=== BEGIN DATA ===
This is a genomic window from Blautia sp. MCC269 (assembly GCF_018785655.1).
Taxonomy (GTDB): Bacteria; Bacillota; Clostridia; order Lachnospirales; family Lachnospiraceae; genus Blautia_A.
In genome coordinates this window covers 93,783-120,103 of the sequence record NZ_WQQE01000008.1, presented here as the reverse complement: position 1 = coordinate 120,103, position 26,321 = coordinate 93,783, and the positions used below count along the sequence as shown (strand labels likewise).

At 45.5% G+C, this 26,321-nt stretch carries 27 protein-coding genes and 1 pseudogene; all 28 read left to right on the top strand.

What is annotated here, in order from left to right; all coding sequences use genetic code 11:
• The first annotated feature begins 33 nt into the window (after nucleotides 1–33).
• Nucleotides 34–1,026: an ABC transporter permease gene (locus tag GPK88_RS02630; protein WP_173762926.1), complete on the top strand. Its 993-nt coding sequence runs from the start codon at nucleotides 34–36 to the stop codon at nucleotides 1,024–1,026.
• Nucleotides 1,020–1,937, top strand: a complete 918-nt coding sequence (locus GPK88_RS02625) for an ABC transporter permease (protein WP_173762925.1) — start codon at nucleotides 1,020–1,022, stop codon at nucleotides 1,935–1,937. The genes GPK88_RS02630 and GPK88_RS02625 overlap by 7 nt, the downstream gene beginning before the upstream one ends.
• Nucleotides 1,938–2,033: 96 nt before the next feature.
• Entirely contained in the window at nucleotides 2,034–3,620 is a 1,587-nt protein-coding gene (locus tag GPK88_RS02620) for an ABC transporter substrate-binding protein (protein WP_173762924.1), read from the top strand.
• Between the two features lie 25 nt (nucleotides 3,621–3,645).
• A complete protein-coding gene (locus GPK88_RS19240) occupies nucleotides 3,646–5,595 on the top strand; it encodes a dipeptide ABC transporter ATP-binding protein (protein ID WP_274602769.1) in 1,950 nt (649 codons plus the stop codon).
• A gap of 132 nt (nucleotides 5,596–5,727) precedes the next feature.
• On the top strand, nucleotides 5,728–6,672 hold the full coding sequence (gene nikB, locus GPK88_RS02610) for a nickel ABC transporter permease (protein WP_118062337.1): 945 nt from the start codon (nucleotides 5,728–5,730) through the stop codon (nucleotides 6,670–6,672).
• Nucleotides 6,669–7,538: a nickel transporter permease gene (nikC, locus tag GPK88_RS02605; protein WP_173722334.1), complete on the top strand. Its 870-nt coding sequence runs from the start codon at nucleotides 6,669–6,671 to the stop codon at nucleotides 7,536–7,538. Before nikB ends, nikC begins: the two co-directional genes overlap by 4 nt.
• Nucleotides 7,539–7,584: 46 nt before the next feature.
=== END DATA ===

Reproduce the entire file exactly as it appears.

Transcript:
This is a genomic window from Blautia sp. MCC269 (assembly GCF_018785655.1).
Taxonomy (GTDB): Bacteria; Bacillota; Clostridia; order Lachnospirales; family Lachnospiraceae; genus Blautia_A.
In genome coordinates this window covers 93,783-120,103 of the sequence record NZ_WQQE01000008.1, presented here as the reverse complement: position 1 = coordinate 120,103, position 26,321 = coordinate 93,783, and the positions used below count along the sequence as shown (strand labels likewise).

At 45.5% G+C, this 26,321-nt stretch carries 27 protein-coding genes and 1 pseudogene; all 28 read left to right on the top strand.

What is annotated here, in order from left to right; all coding sequences use genetic code 11:
• The first annotated feature begins 33 nt into the window (after nucleotides 1–33).
• Nucleotides 34–1,026: an ABC transporter permease gene (locus tag GPK88_RS02630; protein WP_173762926.1), complete on the top strand. Its 993-nt coding sequence runs from the start codon at nucleotides 34–36 to the stop codon at nucleotides 1,024–1,026.
• Nucleotides 1,020–1,937, top strand: a complete 918-nt coding sequence (locus GPK88_RS02625) for an ABC transporter permease (protein WP_173762925.1) — start codon at nucleotides 1,020–1,022, stop codon at nucleotides 1,935–1,937. The genes GPK88_RS02630 and GPK88_RS02625 overlap by 7 nt, the downstream gene beginning before the upstream one ends.
• Nucleotides 1,938–2,033: 96 nt before the next feature.
• Entirely contained in the window at nucleotides 2,034–3,620 is a 1,587-nt protein-coding gene (locus tag GPK88_RS02620) for an ABC transporter substrate-binding protein (protein WP_173762924.1), read from the top strand.
• Between the two features lie 25 nt (nucleotides 3,621–3,645).
• A complete protein-coding gene (locus GPK88_RS19240) occupies nucleotides 3,646–5,595 on the top strand; it encodes a dipeptide ABC transporter ATP-binding protein (protein ID WP_274602769.1) in 1,950 nt (649 codons plus the stop codon).
• A gap of 132 nt (nucleotides 5,596–5,727) precedes the next feature.
• On the top strand, nucleotides 5,728–6,672 hold the full coding sequence (gene nikB, locus GPK88_RS02610) for a nickel ABC transporter permease (protein WP_118062337.1): 945 nt from the start codon (nucleotides 5,728–5,730) through the stop codon (nucleotides 6,670–6,672).
• Nucleotides 6,669–7,538: a nickel transporter permease gene (nikC, locus tag GPK88_RS02605; protein WP_173722334.1), complete on the top strand. Its 870-nt coding sequence runs from the start codon at nucleotides 6,669–6,671 to the stop codon at nucleotides 7,536–7,538. Before nikB ends, nikC begins: the two co-directional genes overlap by 4 nt.
• Nucleotides 7,539–7,584: 46 nt before the next feature.